That night, we took a trip into Boston to grab some dinner and drinks at a brewery near Boston Commons.
Democracy Brewing Company
We were ready for a low-key evening, and that’s exactly what Democracy Brewing was able to provide. We settled into a corner booth, had a beer flight and a few appetizers to go with it, and enjoyed some time side by side with some locals (who were just getting their night started instead of just ending it.)
We roamed around the area after dinner, and found ourselves walking through Boston Commons in the dark (an experience that felt incredibly safe. Tons of people were walking around this area still.) They had a carousel running and we just sat in the grass and watched the lights spin around for a while. It was such a wonderful way to end our evening.
The next morning, we took the tram back into Boston for a tour of Fenway. We took the 9am tour, planning to spend the rest of our day on the Freedom Trail. I cannot recommend the Fenway Tour enough. Not only for baseball fans, but for anyone interested in learning a little bit more about the history of Boston. Baseball is such an integral part of this city, and our tour guide was so passionate about the history of Boston Baseball. He told so many great stories, and we got to see the park from every angle imaginable. Sitting on top of the green monster, sitting in the oldest seats in all of baseball, sitting in the press box, you can see almost every inch of Fenway on the basic tour, or upgrade to a tour that gets you on the field and inside the Green Monster. You can buy tickets here.
The Freedom Trail
I’ve got a whole post, my ULTIMATE Guide to the Freedom Trail (going live in a couple days!) Click here to read everything you need to know about walking the Freedom Trail from start, at Boston Common, to the finish at Bunker Hill Monument.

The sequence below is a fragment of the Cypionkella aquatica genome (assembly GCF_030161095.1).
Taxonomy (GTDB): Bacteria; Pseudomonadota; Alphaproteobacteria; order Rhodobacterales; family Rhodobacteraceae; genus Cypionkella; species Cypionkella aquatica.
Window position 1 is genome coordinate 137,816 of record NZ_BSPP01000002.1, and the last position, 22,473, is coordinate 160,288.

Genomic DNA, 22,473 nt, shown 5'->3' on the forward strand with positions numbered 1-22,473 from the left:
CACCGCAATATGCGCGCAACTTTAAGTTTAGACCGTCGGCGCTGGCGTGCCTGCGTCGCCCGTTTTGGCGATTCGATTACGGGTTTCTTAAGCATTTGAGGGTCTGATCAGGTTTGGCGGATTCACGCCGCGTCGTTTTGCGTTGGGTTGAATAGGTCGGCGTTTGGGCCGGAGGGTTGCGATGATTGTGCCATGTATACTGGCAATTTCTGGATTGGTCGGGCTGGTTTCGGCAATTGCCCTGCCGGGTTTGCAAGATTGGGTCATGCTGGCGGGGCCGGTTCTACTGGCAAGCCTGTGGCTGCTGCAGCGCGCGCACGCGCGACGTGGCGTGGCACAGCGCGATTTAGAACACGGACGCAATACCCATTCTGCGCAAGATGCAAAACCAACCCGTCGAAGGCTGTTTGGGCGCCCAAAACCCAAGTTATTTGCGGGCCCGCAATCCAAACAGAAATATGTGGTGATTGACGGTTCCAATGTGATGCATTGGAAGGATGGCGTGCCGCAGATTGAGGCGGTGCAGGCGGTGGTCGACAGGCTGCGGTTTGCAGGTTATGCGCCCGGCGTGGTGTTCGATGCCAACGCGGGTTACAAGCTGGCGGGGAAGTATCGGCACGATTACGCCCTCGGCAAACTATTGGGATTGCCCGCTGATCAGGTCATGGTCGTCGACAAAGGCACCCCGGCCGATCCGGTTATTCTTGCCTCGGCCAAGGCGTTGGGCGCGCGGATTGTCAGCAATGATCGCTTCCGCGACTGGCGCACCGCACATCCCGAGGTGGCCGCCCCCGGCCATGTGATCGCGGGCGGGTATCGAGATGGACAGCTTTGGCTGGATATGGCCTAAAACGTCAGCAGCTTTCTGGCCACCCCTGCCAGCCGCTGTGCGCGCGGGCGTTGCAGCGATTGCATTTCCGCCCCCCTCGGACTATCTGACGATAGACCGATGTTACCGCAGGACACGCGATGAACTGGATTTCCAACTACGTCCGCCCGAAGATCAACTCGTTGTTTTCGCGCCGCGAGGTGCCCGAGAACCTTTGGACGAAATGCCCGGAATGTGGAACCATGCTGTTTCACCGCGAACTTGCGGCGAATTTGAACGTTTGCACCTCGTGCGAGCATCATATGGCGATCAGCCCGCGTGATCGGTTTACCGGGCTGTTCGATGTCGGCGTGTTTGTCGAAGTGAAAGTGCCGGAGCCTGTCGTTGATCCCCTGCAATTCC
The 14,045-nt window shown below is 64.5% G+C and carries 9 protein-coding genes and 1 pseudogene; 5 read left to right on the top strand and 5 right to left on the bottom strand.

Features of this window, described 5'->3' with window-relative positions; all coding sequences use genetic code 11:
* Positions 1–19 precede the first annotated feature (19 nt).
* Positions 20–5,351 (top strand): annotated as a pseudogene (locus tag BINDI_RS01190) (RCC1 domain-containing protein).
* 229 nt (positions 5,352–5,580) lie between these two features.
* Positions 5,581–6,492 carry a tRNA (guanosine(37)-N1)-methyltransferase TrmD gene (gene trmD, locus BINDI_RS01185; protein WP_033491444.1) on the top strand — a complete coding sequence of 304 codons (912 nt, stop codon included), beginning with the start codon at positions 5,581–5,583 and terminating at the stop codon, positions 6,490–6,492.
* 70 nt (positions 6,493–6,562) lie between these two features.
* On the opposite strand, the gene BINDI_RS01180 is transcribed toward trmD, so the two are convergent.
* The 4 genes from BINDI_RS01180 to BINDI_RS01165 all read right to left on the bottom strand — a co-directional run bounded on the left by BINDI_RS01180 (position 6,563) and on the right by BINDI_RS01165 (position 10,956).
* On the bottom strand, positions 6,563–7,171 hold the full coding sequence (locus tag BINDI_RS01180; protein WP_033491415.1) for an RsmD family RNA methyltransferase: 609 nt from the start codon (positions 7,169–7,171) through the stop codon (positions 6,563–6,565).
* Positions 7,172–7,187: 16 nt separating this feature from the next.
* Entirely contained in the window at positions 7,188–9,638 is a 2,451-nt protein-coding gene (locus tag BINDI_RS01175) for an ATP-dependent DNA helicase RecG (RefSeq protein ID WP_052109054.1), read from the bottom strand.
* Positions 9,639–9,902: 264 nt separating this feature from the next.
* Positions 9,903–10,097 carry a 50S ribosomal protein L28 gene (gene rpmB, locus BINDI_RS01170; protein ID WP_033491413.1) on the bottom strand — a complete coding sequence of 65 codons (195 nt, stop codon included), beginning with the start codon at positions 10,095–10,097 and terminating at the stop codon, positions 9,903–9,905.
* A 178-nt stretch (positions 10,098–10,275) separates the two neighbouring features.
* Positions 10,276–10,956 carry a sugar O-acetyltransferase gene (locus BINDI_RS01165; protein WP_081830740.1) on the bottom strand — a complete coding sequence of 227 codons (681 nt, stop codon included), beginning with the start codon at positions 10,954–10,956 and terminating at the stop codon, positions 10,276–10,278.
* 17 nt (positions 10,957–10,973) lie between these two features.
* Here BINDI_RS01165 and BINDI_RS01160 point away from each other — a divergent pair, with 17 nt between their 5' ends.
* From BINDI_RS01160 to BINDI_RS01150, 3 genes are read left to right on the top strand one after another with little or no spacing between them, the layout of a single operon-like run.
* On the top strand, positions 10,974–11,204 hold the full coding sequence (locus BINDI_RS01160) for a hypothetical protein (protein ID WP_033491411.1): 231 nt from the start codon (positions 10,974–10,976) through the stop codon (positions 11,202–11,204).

I was a little bit skeptical about doing something so touristy on a weekend, but I am so glad we took the time and fought the crowds to learn more about our country’s history. I love incorporating history into travel, and Boston was the jackpot for that!
After a full day of walking, climbing, and standing in lines. We were absolutely exhausted by the time the sun went down. We settled back into our hotel (after dealing with a maintenance call…I told you, shittiest hotel in the nicest neighborhood…), got into some comfy clothes, and ate pastries in bed. Where did the pastries come from, you ask? You’re just going to have to check out my post on the Freedom Trail to learn more!
The next morning, I walked to pick up our rental car while Jason packed up our room and got us checked out. Once we had everything taken care of, we drove down south to the Sam Adams Brewery and Tap Room (a bit of a long haul if you would try to do this via public transportation. I’d recommend driving here or taking a Lyft.)
We arrived a little early, so we grabbed coffee and a scone at Ula Cafe. There were tons of people already busy working here when we arrived. We found a table in the back and waited for the brewery to open.
Sam Adams Brewery and Tap Room
Unfortunately, the tours were cancelled for the day, but the Tap Room was open and they walked everyone through the tasting process and gave everyone a free beer for stopping by. We grabbed a flight here, hung out for a while, and then left Boston.
Boston is such a fun city and it’s so easy to spend a weekend of non-stop moving here. Know what you want to do before you go, and hit the ground running.
Do you have any favorite spots in Boston for my next visit? Leave them in the comments below and let me know where to go next!